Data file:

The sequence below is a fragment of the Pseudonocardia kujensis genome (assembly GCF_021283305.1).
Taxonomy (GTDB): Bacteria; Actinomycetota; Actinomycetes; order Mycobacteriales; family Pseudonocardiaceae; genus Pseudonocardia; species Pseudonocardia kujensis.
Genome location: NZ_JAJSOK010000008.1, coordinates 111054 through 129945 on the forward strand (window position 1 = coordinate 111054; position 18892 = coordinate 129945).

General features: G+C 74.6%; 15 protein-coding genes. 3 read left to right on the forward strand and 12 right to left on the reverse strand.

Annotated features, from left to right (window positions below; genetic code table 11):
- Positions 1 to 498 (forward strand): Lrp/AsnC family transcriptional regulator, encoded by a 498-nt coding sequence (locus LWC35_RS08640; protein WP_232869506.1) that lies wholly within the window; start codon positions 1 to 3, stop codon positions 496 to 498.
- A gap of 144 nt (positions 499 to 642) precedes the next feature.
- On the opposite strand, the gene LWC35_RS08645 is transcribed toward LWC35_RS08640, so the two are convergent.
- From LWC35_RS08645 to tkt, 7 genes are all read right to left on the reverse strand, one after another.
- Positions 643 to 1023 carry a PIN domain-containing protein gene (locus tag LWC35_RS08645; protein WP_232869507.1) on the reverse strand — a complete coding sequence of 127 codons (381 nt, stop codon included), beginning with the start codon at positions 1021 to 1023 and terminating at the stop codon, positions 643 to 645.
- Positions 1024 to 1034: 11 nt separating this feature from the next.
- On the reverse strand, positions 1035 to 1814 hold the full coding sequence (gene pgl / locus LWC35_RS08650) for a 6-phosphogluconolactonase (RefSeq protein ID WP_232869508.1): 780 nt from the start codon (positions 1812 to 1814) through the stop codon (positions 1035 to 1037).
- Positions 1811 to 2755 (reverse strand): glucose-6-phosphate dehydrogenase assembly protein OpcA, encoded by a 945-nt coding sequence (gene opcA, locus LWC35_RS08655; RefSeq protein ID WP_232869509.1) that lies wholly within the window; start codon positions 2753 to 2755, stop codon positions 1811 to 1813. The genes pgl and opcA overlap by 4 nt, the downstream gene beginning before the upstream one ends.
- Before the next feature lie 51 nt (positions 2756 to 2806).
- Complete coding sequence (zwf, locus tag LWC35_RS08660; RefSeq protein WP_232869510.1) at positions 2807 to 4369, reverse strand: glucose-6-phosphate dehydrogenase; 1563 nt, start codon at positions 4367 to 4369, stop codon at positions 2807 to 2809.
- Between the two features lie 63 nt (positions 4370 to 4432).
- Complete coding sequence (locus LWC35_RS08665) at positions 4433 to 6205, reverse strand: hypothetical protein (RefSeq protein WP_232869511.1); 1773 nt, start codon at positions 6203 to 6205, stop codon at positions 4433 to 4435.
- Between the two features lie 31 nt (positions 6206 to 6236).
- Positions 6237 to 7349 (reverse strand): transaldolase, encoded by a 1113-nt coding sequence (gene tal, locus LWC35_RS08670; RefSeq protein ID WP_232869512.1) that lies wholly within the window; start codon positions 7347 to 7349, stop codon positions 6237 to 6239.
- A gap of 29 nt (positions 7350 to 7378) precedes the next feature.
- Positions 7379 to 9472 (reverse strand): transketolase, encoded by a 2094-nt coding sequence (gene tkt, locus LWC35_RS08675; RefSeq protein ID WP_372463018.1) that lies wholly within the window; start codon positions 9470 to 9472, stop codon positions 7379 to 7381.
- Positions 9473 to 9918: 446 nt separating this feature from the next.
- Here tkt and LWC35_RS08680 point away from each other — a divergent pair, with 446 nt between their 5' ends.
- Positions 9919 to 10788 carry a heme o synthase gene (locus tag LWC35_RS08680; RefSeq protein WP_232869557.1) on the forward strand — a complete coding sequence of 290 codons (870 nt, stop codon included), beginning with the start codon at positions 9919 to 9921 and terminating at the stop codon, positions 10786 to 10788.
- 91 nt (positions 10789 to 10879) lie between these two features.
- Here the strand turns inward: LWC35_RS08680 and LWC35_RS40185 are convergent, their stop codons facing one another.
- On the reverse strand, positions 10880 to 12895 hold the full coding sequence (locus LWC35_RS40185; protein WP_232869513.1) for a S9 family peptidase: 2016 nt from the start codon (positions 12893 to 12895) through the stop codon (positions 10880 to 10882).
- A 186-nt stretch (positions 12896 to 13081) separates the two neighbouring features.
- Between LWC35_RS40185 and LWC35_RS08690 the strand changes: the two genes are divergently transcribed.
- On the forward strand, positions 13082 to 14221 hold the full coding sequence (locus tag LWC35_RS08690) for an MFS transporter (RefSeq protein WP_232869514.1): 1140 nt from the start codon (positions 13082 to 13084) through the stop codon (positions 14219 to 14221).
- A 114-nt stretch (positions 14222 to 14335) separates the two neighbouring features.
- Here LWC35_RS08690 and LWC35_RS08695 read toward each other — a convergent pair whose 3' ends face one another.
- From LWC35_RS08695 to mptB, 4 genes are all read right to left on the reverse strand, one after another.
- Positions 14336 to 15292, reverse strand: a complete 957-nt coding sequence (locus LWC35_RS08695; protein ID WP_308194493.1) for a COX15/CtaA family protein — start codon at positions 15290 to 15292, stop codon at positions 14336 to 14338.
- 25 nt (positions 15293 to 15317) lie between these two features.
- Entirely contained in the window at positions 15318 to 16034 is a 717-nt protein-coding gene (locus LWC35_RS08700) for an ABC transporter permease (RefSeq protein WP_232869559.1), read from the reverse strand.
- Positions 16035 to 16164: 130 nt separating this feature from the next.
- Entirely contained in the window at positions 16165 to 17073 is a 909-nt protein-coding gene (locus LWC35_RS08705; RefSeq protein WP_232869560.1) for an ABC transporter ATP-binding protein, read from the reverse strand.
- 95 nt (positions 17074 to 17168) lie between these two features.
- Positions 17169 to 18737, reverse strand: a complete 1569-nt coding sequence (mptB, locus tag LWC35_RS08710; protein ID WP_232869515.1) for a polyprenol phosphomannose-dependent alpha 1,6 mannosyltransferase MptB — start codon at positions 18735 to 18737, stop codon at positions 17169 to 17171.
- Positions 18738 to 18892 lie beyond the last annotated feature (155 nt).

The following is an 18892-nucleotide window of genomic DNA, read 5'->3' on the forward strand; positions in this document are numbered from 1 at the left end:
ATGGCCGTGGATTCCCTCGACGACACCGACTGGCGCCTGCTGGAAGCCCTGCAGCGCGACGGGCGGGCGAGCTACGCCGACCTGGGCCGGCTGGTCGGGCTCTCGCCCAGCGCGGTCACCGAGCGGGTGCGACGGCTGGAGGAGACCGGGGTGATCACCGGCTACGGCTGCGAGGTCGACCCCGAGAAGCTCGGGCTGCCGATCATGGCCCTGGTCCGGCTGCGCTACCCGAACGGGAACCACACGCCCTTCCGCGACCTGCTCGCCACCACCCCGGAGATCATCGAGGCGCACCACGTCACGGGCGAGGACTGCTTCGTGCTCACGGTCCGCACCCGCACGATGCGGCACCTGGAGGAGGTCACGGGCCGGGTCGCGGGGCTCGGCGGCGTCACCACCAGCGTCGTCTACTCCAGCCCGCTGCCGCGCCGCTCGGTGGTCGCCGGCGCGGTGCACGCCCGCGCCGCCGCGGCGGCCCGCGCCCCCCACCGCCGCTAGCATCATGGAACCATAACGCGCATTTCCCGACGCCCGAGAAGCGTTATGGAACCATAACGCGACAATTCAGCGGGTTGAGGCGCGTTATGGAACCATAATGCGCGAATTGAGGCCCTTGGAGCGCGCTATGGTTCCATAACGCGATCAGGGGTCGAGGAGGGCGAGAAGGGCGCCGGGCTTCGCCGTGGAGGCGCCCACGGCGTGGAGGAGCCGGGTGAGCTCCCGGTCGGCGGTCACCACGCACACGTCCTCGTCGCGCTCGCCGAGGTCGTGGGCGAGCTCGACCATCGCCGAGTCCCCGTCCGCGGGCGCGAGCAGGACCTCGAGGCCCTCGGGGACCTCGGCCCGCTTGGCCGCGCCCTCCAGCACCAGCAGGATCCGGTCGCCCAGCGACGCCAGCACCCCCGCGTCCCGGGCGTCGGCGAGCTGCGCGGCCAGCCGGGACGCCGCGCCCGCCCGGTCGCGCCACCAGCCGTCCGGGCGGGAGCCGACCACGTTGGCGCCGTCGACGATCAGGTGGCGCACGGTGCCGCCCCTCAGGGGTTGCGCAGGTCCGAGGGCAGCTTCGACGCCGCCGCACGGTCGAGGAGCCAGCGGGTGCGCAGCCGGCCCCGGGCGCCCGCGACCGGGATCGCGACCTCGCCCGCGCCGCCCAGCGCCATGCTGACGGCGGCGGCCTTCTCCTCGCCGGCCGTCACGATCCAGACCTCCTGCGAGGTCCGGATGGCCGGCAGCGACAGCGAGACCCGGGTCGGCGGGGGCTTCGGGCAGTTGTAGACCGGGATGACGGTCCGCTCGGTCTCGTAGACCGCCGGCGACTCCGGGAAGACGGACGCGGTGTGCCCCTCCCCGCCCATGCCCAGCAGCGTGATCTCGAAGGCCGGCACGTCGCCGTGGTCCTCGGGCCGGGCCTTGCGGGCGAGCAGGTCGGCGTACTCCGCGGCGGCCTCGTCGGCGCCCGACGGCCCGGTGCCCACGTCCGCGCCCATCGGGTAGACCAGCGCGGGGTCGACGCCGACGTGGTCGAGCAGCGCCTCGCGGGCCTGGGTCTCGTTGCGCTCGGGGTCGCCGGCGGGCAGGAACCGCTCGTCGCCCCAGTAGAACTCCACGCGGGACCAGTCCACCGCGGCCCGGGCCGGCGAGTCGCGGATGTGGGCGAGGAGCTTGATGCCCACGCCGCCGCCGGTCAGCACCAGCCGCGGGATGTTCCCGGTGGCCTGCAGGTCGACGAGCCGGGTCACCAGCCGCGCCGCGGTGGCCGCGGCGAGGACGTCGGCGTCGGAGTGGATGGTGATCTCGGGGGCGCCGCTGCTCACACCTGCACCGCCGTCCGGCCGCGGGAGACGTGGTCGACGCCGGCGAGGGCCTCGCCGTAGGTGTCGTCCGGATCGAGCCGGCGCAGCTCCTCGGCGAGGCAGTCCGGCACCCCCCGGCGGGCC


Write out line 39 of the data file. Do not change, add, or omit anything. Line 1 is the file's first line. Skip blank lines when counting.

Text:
- 95 nt (positions 17074 to 17168) lie between these two features.